FUENTES: Well, I think from the very beginning, once they identified him, they would try to look at any social media, phone calls he made, e-mails he exchanged, to see was he involved with other people? Was he a member of a specific organization, a hate group? You know, were other individuals encouraging him through social media to commit this terrible act?

So that's mainly what they want to establish, is that he specifically was not involved with other people, at least in a short circle of people, who might want to do a copy cat type thing or might still be out there and commit another act just lake this one. So that's very important. That's probably one of the most important aspects of the investigation in the early stages, as -- are there any other threats out there?

BERMAN: Charles Ramsey, one thing we do know is that this could perhaps have been even worse. 26 people were killed, but maybe this man would have killed more had it not been for the actions of one and then two bystanders. One who took out his own rifle and began shooting and then chased this man to a nearby county. Some of the research, some of the law enforcement thinking on this has changed over the last few years.

You suggest, law enforcement suggests maybe now mass shooters need to be confronted. You can't just hide in place. It takes someone like this to prevent more killing. What's your thought on that, Charles?

RAMSEY: Well, you know, it's like with an active shooter, they -- we teach now, you know, run, hide, and fight. It's the three things that you do. I mean, the actions of the individual in Texas that took action against the shooter, thank God he had a gun. Thank God he was able to do something. But having said that, it doesn't mean that we've got to take some steps to keep guns out of the hands of people who should not have them.

Criminals, people who are suffering from some form of mental illness that make them a danger. People with long criminal histories, assault. I mean, for him to do a year in jail for assaulting his wife and child, that had to be a pretty serious assault. So, I mean, why are we going through this constantly? It's not going to fix itself. We'll be back here again with another mass shooting, because we're not taking the steps to actually try to correct the problem or at least make it more difficult for people to get their hands on these guns.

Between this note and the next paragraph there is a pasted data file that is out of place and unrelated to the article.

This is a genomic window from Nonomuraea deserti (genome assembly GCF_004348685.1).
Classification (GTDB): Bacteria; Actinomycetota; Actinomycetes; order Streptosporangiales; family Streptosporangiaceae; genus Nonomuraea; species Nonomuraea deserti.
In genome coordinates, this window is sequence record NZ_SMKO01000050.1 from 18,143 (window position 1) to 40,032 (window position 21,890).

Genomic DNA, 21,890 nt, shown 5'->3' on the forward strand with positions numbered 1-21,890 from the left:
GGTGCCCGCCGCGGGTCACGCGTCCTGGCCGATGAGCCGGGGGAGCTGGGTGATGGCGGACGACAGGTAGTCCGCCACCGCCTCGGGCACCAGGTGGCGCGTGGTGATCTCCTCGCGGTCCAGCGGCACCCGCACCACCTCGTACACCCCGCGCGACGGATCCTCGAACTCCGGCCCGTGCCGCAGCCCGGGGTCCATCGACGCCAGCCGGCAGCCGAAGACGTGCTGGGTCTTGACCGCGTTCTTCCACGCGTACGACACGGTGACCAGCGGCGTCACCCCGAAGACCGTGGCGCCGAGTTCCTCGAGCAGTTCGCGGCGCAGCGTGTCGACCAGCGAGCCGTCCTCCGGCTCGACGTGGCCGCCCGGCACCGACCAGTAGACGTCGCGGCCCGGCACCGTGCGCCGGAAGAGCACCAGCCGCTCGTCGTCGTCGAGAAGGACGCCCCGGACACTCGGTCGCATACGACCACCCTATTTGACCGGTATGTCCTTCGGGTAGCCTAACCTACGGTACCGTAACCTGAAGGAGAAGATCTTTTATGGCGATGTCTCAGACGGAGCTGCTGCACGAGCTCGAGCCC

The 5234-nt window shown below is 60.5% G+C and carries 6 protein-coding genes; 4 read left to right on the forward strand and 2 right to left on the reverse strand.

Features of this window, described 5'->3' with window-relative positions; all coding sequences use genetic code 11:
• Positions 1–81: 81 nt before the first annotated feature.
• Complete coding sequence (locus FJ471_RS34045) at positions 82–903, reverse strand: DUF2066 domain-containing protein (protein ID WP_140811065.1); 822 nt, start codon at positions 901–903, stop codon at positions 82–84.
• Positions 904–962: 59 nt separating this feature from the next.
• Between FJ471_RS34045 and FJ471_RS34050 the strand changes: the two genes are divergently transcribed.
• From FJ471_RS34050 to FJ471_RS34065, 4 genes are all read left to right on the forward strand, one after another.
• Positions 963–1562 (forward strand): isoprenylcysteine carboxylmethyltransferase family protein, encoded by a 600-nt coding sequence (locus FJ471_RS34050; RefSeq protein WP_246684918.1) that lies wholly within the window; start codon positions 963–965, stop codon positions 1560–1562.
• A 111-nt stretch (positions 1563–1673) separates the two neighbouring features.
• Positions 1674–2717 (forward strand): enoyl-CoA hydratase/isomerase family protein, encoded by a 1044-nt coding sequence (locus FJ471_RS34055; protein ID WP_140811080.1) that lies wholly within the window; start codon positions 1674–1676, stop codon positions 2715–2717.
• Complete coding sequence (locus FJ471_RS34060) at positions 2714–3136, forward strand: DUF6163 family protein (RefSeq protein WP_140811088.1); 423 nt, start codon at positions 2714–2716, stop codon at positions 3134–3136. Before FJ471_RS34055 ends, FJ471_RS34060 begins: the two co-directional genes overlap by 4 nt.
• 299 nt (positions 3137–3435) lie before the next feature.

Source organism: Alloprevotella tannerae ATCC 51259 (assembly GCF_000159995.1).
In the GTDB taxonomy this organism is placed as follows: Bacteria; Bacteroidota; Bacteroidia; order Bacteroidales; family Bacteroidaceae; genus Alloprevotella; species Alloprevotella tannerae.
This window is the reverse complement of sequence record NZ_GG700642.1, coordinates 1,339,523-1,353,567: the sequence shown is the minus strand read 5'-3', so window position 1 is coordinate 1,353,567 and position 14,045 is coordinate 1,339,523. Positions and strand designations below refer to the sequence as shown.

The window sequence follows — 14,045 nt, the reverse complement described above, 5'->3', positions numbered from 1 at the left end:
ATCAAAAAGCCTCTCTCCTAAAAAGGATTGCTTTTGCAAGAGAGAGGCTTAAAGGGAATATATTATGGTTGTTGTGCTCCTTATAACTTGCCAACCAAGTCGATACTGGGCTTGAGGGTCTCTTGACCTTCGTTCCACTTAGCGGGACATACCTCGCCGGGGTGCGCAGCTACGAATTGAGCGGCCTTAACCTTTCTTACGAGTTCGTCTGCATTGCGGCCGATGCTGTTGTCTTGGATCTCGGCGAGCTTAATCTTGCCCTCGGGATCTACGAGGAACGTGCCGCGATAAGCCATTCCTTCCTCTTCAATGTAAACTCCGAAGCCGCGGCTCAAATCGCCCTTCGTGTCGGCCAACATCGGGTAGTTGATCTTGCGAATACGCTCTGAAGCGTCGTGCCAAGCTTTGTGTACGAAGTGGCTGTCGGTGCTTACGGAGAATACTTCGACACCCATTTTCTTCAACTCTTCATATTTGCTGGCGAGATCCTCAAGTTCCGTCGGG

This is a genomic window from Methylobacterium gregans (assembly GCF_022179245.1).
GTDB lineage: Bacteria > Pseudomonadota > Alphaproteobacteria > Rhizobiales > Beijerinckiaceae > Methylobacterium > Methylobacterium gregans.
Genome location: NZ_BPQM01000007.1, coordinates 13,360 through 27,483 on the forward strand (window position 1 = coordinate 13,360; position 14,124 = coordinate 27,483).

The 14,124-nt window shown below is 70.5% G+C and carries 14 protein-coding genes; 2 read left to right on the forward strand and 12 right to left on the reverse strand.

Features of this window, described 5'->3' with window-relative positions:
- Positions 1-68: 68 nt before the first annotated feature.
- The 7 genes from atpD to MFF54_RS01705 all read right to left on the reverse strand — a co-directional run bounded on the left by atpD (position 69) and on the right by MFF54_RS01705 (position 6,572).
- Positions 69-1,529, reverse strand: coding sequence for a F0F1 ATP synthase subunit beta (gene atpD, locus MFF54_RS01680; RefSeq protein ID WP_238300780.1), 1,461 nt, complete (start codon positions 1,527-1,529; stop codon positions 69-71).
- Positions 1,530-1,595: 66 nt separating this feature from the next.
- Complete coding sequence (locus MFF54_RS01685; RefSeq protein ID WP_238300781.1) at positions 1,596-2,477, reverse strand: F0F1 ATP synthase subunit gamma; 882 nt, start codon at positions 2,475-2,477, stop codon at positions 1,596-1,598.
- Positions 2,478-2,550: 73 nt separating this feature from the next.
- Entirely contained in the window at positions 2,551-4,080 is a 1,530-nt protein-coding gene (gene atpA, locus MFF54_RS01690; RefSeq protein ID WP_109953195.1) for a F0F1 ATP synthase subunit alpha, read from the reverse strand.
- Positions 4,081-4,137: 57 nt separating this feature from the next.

BERMAN: And look, there's no such thing as only 26 people were killed. That is a horrific number. One person killed is a horrific number, even if it still could have been worse.

Tom Fuentes, Charles Ramsey, thanks so much for being with us.

You know, Poppy, it's interesting, I'm standing in front of the only traffic light in Sutherland Springs. Locals here will tell you this is a one-traffic light town and it's a blinking light. And people here say now there is a tragic irony in the fact they'll be known for their one blinking light and the one mass shooting that this town has now suffered -- Poppy.

[09:10:03] POPPY HARLOW, CNN ANCHOR: John, I'm so glad you're there. And thank you for bringing us all of these firsthand accounts that you're going to have all morning long. We'll get back to you in just a moment.

Meantime, President Trump and the first lady are offering their condolences to the victims and the families. This is now, as John just went through, one of the five deadliest mass shootings in modern U.S. history. Three of those five have happened in this country in just the last 17 months. The deadliest was only a month ago in Las Vegas.

Overseas in Japan, the president called this shooting the result of a deranged individual with mental health problems. He added, quote, "This isn't a guns situation."

Let's go to our senior White House correspondent Jeff Zeleny. He's traveling with the president. The president made very clear his thoughts on this this morning.